‘Technical debt’ is a brilliantly concise metaphor coined by Ward Cunningham back in the 1990’s that cannily describes the behaviour of software and surrounding processes implemented in the real world of limited costs and time. The debt refers to work undone, which either must eventually be undertaken by subsequent projects or managed through ever more intricate workarounds. The debt is hidden, so that projects typically uncover it late in their development cycle or once they are in production. The problem with technical debt is not system failure so much as system calcification. As more demands are made of a system already mired in technical debt, projects to meet those demands become increasingly unpredictable, expensive and compromised.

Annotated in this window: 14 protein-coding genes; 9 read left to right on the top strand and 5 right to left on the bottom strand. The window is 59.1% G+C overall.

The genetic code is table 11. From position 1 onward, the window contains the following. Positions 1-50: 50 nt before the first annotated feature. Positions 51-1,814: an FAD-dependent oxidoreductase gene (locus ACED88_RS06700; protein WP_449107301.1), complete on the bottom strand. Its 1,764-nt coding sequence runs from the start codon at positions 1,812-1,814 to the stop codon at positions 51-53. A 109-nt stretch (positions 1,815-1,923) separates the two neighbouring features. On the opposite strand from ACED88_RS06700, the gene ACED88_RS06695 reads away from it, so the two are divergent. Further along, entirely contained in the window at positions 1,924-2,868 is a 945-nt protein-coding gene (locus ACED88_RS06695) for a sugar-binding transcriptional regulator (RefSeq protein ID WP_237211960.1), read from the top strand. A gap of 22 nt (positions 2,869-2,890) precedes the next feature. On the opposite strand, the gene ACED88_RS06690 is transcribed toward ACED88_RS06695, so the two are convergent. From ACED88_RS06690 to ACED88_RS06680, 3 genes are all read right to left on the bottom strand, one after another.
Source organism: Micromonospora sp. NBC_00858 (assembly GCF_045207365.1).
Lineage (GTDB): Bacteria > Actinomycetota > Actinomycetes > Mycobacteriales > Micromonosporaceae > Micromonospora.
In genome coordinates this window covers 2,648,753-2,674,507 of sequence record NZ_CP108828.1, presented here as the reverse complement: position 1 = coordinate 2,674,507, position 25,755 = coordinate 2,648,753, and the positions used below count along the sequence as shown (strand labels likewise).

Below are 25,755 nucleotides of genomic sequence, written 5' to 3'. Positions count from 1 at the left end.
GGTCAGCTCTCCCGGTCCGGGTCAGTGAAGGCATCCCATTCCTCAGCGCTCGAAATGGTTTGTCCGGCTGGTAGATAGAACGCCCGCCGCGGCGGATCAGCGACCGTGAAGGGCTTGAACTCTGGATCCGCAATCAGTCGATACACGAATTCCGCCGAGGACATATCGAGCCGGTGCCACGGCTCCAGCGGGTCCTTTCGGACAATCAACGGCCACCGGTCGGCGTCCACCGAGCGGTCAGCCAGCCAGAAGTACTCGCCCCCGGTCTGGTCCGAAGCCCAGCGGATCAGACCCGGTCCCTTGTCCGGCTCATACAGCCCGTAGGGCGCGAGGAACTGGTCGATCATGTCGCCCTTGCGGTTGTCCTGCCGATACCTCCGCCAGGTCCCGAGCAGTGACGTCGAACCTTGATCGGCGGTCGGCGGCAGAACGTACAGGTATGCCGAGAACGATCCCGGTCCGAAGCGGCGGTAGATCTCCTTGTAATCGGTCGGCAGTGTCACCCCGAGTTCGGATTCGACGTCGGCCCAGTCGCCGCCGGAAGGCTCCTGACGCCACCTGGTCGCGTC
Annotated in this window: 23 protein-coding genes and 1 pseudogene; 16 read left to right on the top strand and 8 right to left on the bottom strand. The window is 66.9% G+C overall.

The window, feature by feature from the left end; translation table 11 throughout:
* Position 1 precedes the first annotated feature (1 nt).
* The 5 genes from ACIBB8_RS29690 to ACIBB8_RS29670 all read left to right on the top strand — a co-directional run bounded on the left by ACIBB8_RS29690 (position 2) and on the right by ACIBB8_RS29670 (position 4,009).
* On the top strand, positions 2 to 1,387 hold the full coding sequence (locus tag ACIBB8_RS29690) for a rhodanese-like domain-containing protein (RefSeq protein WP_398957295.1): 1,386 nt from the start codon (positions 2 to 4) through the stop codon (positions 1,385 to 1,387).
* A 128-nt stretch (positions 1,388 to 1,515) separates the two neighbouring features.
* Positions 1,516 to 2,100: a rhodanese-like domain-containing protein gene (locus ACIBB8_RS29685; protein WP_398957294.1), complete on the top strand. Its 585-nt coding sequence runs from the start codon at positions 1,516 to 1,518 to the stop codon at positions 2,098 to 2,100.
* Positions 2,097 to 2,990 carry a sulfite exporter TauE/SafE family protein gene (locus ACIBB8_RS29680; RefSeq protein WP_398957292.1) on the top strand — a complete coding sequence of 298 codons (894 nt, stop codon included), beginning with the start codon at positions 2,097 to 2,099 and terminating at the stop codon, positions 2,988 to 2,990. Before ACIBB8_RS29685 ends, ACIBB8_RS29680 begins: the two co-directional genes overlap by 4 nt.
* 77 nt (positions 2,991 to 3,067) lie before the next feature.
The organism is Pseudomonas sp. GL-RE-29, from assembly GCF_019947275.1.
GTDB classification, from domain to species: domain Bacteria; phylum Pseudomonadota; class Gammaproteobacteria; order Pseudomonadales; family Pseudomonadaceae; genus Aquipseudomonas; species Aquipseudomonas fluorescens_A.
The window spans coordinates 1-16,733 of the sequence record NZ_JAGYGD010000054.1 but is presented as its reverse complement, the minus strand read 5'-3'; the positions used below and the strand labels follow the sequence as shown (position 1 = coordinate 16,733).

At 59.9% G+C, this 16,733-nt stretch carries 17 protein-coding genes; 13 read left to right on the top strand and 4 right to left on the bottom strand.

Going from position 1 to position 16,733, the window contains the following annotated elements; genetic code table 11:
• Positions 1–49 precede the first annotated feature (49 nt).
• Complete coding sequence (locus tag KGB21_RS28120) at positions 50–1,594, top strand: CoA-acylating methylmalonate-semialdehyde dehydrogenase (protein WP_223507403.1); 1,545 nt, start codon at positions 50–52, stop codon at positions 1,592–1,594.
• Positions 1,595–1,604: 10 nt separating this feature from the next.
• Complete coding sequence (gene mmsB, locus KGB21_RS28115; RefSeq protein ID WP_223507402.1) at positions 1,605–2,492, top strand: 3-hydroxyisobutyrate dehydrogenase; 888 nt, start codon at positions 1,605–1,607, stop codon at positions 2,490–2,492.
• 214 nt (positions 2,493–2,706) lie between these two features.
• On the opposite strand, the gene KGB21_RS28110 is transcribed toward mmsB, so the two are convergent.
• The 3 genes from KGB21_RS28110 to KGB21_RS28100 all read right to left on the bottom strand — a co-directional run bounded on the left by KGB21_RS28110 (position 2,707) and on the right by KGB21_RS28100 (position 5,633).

When systems fall within a defined domain, technical debt can often be wiped clean by replacing the whole application. However when systems exist in poorly defined domains, when those domains are permitted to morph over time, and particularly when core components of such systems are considered “mission critical”, the result can be Leviathan: so difficult to conquer that settling for frustrating idiosyncrasies becomes the only option. This accurately describes whole swaths of the Canadian brokerage industry, making it an ideal case study for the concept of ‘Insurmountable Technical Debt’.
Join Dan Brennan, a 30-year veteran of legacy applications in the Canadian brokerage industry, as he discusses real life examples within the brokerage leaders in Canada and the techniques that have helped manage through these problems.
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Join us on 27 January 2014:
- 6 PM MDT/8 PM EDT – Click here to register